The global stock market cap has grown by another $400 billion just last week according to data from Bloomberg.
The global stocks market cap has increased to $122.35 trillion, its highest level in history. Amounting to 145% of global GDP, also an all time high.
Bitcoin by comparison is at about 1% of the global stock market cap at $1.2 trillion, and the entire crypto market cap at $2.8 trillion amounts to just about 2.5% of global stocks.
The Millennial Boom in Innovation
The primary driver for this roaring 20s, at least in tech and finance, is innovation with the top companies now barely existing a few decades ago or even a few years ago in some cases.
Microsoft, Apple, Google and Amazon are all at near $2 trillion each or above, with Tesla and Facebook at about $1 trillion.
Tesla is the odd one out, but the sign of things to come as the tech revolution continues marching into other industries outside of the digital space.
Tesla is also the newest entrant to this very top echelon as they turn their cars into effectively computers with the addition of battery engines.
A lot more similar stories will come as this decade develops, especially in flying cars or air taxis as they call them. Another industry, healthcare, is ripe for tech-nification (?) and disruption but things move slowly there so it may be the glimpses that come this decade, and the rankings next.
Solar, hydrogen, wind, none of them is ranking. Big oil used to, these will too you’d think, eventually.
Law and accounting software is not here, both old boys guild like industries ripe for disruption, yet only through ignoring unreasonable laws and regulations that fortify the walls and doors of those guilds.
Industrial technification, and this includes things like blockchenzising supply chains – that itself means augmenting goods or containers with sensors and gps – or technifying manufacturing through bots as well as raw invention, is probably more the medium term story that has just began.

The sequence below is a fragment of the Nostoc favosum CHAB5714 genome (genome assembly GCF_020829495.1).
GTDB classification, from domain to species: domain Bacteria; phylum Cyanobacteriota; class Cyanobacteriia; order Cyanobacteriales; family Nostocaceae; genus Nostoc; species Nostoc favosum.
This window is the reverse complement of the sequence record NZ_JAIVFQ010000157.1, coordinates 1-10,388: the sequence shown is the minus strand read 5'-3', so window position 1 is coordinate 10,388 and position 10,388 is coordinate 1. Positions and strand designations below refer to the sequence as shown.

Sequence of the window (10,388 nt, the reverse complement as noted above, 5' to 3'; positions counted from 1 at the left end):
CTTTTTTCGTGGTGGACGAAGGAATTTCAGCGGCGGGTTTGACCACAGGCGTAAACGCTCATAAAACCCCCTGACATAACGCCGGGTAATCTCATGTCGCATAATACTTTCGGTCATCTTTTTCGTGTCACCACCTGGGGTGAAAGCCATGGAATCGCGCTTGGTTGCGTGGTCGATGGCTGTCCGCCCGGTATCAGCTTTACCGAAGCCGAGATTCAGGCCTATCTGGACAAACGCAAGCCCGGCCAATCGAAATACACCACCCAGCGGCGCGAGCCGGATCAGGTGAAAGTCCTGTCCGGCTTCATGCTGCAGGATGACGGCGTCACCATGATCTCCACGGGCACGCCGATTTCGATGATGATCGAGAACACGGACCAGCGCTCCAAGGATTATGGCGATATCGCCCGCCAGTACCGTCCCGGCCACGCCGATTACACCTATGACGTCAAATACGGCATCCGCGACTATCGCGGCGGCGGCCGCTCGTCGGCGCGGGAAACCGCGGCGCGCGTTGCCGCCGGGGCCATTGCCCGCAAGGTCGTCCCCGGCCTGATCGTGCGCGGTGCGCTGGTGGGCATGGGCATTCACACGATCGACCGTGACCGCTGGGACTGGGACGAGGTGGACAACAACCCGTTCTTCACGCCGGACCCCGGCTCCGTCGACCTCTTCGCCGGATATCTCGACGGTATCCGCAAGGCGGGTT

The current one is still dominated by digital tech. Snowflake gave an exciting IPO for its cloud-based data storage and analytics. Datarobot might follow. C3Ai is all over the place stock price wise with its big data analysis and optimization.
But even now, digital tech is competing with industrial tech in capital markets. Joby is racing Lilium to the Paris Olympics in 2024, the target date for air taxis in production. Rocket Lab feels at time more volatile than bitcoin as the market’s excitement about the space industry tries to contain itself with raw figures.
Then there’s Roblox, a pretty rubbish metaverse from what we saw, but there aren’t many of them on the stock market.
A Boom in Opportunities
This acceleration in innovation has led to a premium on skilled labour that digitization now offers the opportunity to go on their own.
The so called Great Resignation, led by millennials now in their late 20s or 30 something, is in turn causing a labor or skill shortage in some industries that should translate to higher overall wages.
Higher wages means more savings, more capital to invest, with the rate of investment by the general public now probably at highs as well because of crypto in some ways teaching many young ones about investing, and because of apps like Robinhood that increase access to investments.